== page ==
Peter Rowell, founder of Regent Partners International, agrees that it is a whole new story when M&A is added to the mix. “In the past year, Regent has tracked over 300 acquisitions of European software companies, and three times as many software companies have been acquired than nine years ago. Generally, when a company makes an acquisition it is not because of the IT, it is a strategic business decision. Therefore, IT is overlooked at the beginning of the process, which really should not be the case, and this is where due diligence comes in.”
Asked why this happens, Beachcroft LLP partner Robin Fry says, “Secrecy during an M&A is one of the biggest challenges. Businesses simply will not go to their software vendor to discuss their future licensing before they tell investors, staff and the Stock Exchange. It is a huge risk, with the relevant enterprise likely to be unlicensed the day after the deal closes, and companies are continuously taking this risk.”
Martin Mutch, chief executive at Rocela, says, “Most clients we deal with want to know the complexities and the implications of their licensing, but they struggle to understand the impact an acquisition will have on this. We encourage clients to ‘embrace it, control it and manage it’ to ensure they are controlling their costs more effectively.”
All participants agree that managing IT assets through effective software asset management and utilising ITIL best practice is important to ensuring that if and when a merger or acquisition happens organisations won’t get stung with large penalties.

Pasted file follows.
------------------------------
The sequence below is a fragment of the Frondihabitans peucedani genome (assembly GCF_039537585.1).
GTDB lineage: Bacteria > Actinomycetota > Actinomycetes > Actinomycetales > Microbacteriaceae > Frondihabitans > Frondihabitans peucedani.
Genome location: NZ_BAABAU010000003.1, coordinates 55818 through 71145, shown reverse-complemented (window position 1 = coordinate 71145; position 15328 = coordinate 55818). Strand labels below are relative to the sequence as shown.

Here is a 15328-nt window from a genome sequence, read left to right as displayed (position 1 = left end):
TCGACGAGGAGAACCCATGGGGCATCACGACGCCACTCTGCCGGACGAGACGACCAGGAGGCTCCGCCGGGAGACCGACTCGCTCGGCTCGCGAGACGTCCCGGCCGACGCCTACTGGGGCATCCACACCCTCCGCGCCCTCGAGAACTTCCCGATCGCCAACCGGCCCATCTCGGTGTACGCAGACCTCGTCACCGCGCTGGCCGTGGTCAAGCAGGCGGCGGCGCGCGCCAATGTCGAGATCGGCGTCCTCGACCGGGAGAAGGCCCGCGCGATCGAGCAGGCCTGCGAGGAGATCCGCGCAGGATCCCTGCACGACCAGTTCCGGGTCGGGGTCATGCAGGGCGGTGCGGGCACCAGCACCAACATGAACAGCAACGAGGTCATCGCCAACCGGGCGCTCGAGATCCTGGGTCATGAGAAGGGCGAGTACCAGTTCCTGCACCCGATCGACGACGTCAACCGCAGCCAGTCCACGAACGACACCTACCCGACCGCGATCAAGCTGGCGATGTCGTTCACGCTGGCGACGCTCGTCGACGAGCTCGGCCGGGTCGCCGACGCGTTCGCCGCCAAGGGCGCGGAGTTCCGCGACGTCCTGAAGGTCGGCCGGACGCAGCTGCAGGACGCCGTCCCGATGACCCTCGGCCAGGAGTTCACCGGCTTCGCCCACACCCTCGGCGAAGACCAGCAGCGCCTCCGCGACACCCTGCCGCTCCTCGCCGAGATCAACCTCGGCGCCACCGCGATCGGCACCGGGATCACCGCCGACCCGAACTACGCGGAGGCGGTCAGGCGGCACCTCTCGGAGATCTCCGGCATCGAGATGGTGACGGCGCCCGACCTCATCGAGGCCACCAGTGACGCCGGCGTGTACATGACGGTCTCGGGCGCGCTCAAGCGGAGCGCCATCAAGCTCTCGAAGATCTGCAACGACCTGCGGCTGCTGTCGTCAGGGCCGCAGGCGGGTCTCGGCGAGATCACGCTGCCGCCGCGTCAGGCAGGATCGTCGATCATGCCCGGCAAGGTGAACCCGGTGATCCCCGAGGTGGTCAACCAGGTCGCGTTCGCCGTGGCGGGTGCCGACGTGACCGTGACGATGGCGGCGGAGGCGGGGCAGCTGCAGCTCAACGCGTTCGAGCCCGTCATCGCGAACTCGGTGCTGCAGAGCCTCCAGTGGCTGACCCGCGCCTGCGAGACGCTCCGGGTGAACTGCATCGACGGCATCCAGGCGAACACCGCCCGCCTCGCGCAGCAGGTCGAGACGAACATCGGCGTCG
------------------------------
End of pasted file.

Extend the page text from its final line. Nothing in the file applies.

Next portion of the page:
“It is surprising that there are still a lot of companies that do not have a clue when it comes to physical IT assets and software,” says Andy King, territory manager at roundtable sponsor LANDesk.
“A merger or acquisition will merely highlight existing inefficiencies within an organisation’s software and licensing,” says Michelle Hales, training director at ConnectSphere. “Organisations need to have good service portfolio management – they need a good understanding of the end-to-end process and an overall plan for the future.”
Asked whether SaaS will solve licensing and ownership problems, Ian Moyse, channel director at Webroot, says, “There are benefits to SaaS. It does solve deployment issues of companies coming together in M&A, but it is not a one size fits all. It does not solve all of the problems of M&A and licensing.”
Lloyd’s Register’s Mark Duffy welcomes SaaS, but is not yet convinced of its widespread suitability. “Where we utilise SaaS solutions at the moment, life is certainly easier in regard to licensing – who can use what, where, when and how. Part of me would like to see more of this style of licensing across the board. However, pricing models in this space need to be more flexible to gain the true benefit of using such a service.”
Ronan Miles, chairman of the UK Oracle User Group, says it is a case of buyer beware. “You need to understand what your company may be doing now, what it may plan to do in the future, and what will happen if that happens. This will make all of the conversations that you have afterwards easier.”
Take care of compliance
Clements at FAST says software licensing will not go away, and in the current auditing climate, companies are more at risk of being pursued for non-compliance.
“Where licensing has been put on the back burner because companies have said, ‘Let’s just get the business going for the next 12 months’, there should be an effort now to start catching up and trying to put things right, because vendor audits are not going to go away in 2010,” he adds.
This was first published in January 2010